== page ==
Still, I used a third more leaf than usual (should probably have been double) and I steeped it for a quarter of an hour. I’m shocked that it didn’t turn out stronger! I’ll have to try again though, but for now… I don’t know if I’m really a big fan of tea turkish style, but I think I might rather like it as a rare treat rather than a regular occurence.

eta: why is it the quoted bit refuses to be in italics? What am I doing wrong? squints at it

Boiling 8 min or more

Thanks for taking one for the team.


Hey, it was fun. :)


There was a lot of good stuff in this review! I’ll have to come back to it later and read it a 2nd time to let it all sink in. I wonder what she’d think of UTI’s turkish apple?


She doesn’t really drink tea much at all, so she probably wouldn’t be particularly interested. I gather it’s mostly something she drinks when they’re visiting or when they have guests in a more formal sort of way.


Super-interesting! I love how it’s so super-concentrated that you need sugar!


It worked a lot better on the second cup, but then that one had had a half hour steep. :p


This is where the making 2 teas at once would come in handy. I can’t wait that long between infusions lol.


The second one had steeped longer because of the way I brew. I always have the leaves loose in the pot, so when I don’t drain it completely, there will be some stewing while I’m drinking the first cup.


Gotcha. I do that too, but I have a reverse french press so there isn’t any left. I do have a problem getting my pot from Dr. Tea’s Tea Garden to drain completely though.


Huh. This sounds incredibly interesting. I’ll try this sometime when I’m feeling brave.

Also, I’m unsure on the italics, but perhaps try removing the colon? Or maybe the URL is throwing it off. Just thoughts.


You should, it would be fun to see what you think. :) I’ll have to find out what sort of tea this is, since it would be so cool if it was turkish grown, but since you can use any good black, there’s lots of room for experimentation. :)


Yes! Suggest a good Turkish tea for us:)


According to the website I quoted above, Turkey grow tea in the Black Sea regions, but the production is all for the home market. So you would probably have to go there to get some.


We’ve been gathered! =], I LOLed at the end. I stupidly put my face close to the screen and started staring or maybe squinting at the words squints at it OH, I think I was thinking it was a command. Sort of like, come closer so I can finish the story. =P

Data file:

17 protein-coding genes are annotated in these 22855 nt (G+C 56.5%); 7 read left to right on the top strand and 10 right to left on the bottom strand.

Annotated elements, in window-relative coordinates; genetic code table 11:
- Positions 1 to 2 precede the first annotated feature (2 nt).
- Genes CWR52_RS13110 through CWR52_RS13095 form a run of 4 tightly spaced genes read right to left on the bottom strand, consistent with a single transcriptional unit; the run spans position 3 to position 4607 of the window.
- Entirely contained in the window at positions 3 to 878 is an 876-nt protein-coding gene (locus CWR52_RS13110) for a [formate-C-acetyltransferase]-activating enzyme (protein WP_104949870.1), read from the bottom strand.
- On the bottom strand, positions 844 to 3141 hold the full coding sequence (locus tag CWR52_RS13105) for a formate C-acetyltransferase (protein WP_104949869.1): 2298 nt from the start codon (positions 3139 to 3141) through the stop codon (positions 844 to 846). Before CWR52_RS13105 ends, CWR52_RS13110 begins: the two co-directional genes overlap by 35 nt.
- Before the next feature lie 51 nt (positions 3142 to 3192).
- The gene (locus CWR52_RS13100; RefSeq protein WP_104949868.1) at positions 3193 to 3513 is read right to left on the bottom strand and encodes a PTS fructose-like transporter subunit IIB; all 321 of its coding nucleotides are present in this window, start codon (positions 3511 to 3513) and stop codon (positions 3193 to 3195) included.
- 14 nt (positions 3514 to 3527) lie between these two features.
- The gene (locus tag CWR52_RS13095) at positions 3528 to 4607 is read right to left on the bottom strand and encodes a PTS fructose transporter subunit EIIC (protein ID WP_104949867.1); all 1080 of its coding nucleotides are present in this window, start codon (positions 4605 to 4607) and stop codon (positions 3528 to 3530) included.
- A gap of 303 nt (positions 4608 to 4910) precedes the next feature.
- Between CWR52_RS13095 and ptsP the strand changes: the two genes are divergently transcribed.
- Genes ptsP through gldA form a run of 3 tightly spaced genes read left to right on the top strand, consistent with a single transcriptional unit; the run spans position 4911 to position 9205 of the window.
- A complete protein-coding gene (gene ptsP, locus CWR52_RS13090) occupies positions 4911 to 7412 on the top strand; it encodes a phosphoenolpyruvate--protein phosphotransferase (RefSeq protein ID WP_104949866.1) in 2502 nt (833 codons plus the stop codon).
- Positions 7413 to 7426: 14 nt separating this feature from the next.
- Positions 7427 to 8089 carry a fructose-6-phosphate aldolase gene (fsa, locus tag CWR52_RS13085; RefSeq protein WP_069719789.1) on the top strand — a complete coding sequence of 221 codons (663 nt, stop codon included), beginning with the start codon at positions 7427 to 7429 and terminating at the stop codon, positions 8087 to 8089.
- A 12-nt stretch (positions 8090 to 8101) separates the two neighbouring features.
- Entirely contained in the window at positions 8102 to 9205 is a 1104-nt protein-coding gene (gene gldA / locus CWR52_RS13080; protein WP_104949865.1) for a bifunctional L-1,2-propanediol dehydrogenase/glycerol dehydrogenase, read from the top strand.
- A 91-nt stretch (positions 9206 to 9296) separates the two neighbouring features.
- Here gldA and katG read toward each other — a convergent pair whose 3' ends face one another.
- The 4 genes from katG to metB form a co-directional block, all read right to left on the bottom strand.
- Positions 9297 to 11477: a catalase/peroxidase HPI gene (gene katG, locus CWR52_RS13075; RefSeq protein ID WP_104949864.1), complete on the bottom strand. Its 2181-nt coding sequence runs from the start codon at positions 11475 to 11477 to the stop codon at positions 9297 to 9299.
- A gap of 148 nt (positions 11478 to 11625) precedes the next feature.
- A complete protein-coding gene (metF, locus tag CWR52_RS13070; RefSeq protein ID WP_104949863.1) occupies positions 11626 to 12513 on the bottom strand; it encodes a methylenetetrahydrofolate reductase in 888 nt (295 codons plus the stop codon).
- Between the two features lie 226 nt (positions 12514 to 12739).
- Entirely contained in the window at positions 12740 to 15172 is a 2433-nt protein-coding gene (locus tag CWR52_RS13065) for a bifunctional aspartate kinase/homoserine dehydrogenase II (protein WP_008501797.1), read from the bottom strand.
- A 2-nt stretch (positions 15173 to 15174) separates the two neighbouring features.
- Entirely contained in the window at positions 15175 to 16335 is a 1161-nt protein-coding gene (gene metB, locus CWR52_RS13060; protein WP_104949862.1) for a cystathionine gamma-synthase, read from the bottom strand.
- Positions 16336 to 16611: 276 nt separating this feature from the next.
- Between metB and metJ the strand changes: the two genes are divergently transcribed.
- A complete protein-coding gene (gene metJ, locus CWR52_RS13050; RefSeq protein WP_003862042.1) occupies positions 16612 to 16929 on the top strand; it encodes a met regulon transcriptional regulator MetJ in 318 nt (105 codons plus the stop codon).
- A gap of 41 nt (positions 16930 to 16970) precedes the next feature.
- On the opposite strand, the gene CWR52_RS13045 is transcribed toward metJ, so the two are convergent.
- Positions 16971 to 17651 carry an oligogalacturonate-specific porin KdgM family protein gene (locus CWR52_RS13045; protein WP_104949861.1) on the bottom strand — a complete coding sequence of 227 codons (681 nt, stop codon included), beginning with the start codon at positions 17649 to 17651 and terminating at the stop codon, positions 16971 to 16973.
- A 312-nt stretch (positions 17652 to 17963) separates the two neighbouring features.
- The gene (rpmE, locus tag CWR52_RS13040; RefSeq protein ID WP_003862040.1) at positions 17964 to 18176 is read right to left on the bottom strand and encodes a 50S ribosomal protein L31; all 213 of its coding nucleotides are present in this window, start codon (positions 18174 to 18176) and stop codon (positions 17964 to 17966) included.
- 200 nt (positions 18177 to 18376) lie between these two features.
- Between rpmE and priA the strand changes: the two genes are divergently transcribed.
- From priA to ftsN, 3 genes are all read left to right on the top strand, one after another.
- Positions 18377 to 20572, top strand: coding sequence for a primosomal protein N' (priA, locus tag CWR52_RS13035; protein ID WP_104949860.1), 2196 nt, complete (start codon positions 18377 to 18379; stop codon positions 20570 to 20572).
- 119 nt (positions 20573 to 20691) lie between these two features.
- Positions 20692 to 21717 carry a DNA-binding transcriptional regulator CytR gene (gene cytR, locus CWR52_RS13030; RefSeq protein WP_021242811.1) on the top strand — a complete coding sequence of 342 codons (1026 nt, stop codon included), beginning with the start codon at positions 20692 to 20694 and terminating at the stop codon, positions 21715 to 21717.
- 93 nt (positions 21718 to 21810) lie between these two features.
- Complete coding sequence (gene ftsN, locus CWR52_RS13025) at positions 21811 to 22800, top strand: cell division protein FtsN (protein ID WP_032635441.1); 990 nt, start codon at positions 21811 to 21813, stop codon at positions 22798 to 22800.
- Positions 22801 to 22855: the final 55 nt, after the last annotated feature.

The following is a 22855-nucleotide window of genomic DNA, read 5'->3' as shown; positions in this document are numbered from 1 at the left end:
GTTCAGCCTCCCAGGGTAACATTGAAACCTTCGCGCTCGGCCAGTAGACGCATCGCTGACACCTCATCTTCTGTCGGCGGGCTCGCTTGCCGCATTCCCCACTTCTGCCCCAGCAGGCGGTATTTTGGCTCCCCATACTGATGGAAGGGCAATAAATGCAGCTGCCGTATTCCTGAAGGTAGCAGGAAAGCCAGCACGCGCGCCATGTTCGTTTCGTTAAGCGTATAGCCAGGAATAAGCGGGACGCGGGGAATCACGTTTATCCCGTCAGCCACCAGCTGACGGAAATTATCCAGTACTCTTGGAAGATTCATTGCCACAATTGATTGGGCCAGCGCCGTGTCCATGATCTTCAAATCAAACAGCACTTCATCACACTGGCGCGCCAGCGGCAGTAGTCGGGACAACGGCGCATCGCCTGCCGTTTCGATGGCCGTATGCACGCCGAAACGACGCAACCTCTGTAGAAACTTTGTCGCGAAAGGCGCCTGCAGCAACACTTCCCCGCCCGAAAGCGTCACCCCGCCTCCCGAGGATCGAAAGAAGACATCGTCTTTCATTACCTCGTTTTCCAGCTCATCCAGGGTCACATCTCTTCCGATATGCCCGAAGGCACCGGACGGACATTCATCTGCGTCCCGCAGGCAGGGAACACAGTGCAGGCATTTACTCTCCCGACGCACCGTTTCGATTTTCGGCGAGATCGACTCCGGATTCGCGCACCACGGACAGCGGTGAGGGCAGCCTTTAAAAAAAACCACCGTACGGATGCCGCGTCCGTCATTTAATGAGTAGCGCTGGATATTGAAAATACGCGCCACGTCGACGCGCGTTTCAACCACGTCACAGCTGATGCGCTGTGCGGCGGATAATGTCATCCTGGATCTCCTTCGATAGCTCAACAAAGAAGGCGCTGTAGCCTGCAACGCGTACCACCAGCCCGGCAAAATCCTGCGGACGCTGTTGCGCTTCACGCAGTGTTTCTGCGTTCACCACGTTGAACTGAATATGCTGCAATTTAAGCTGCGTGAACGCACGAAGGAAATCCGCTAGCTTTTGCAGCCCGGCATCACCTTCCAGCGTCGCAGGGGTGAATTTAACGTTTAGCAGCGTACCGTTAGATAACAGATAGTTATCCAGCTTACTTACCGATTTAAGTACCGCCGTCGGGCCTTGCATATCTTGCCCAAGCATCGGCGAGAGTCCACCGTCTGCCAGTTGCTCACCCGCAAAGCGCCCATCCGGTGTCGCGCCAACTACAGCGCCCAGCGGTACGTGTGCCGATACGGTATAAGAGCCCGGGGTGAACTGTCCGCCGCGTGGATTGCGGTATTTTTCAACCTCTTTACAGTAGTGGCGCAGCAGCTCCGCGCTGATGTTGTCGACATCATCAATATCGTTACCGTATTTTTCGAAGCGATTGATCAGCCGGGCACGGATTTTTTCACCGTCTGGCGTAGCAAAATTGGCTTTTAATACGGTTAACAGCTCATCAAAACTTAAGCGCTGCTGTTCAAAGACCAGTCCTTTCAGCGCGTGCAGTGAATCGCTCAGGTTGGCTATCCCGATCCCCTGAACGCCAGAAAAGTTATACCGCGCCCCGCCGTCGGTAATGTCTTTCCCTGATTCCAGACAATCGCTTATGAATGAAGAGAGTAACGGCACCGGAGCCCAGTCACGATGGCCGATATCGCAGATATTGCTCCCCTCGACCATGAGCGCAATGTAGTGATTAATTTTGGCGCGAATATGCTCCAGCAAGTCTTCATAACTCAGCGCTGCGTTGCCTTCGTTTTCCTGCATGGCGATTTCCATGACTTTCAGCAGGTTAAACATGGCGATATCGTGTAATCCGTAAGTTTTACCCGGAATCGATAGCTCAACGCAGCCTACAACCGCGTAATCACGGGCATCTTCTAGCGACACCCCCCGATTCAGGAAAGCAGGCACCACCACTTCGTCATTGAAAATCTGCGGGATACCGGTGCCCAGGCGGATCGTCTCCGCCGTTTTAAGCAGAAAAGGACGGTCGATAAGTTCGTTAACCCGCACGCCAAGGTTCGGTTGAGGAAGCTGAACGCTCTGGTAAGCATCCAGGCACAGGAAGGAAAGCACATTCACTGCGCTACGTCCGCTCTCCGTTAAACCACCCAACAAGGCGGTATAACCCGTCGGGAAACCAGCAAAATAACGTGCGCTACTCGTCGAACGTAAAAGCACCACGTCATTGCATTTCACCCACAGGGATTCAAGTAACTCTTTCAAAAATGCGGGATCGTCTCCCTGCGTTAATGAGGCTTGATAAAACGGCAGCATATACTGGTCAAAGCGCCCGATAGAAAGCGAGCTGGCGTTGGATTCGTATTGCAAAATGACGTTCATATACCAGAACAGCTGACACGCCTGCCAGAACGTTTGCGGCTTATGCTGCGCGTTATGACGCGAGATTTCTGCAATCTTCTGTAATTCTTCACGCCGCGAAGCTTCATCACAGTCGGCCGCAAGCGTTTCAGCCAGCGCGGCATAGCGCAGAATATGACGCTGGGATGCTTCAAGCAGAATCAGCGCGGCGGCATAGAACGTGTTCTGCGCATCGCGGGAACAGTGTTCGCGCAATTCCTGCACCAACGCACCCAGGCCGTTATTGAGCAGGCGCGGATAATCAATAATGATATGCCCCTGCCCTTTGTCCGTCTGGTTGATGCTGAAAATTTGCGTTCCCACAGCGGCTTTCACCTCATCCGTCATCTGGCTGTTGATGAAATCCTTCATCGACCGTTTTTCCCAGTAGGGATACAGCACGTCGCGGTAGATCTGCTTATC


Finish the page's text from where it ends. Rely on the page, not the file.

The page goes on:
Ricky, LOL! No, I put it in *s because that’s how I’ve always been used to denoting an action. It disturbs me a bit that that’s also how I make it bold here. I suppose I should try to get used to using ::s at Steepster, but it just looks wrong to me. I like the *s better. (And it’s probably going to make a large portion of this comment bold now too)

And yes, you have indeed been gathered. :D I don’t recall any of my posts ever having been this popular before. O.o


Speaking of which, I meant to click the heart. Today is not a good brain day for me.


Bad brain days suck. I hadn’t even noticed you hadn’t clicked it the first time you were here. :)


That sounds really neat. My friend’s boyfriend is from Iran and that’s how they drink their tea there aswell.


It’s probably a general middle eastern thing, then. I had a colleague from Iran, who said that the next time she went to Iran, she would get me some Iranian grown tea. Unfortunately she was in a temporary position and left before she had the opportunity to do so. But then again I’ve since read somewhere or other that the iranian grown tea has a little trouble measuring up to the quality we’re used to from India, Sri Lanka and China.


Interesting! Why did my updates not clue me in about this? It sounds fun. This is going on the To-Do list!


It was definitely fun to try. I’m not done experimenting with this method of brewing by far, but I’ve decided that it would be awesome to have a real samovar in my living room. :D The brewing method after all is pretty similar so far as I can tell. A real old-fashioned russian one, that would be so cool. But I’ll have to keep dreaming. :)


They’re very pretty. I was in NYC recently to visit friends and went to the Russian Tea Room, and the ones they had displayed were gorgeous…I was sort of disappointed that they didn’t actually have any samovars in use, as I’ve only ever seen them from afar.


I only googled briefly and apparently you can get some electric ones that have that oldfashioned look, but you would have to shell out some 2-400 dollars for it. I tell myself they probably use a dreadful amount of energy anyway. ;)

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25 tasting notes

Had this at my local turkish cafe in Leicester (Zesty Meze) great food and drink! Sorry brand unknown, but made and served in the traditional way.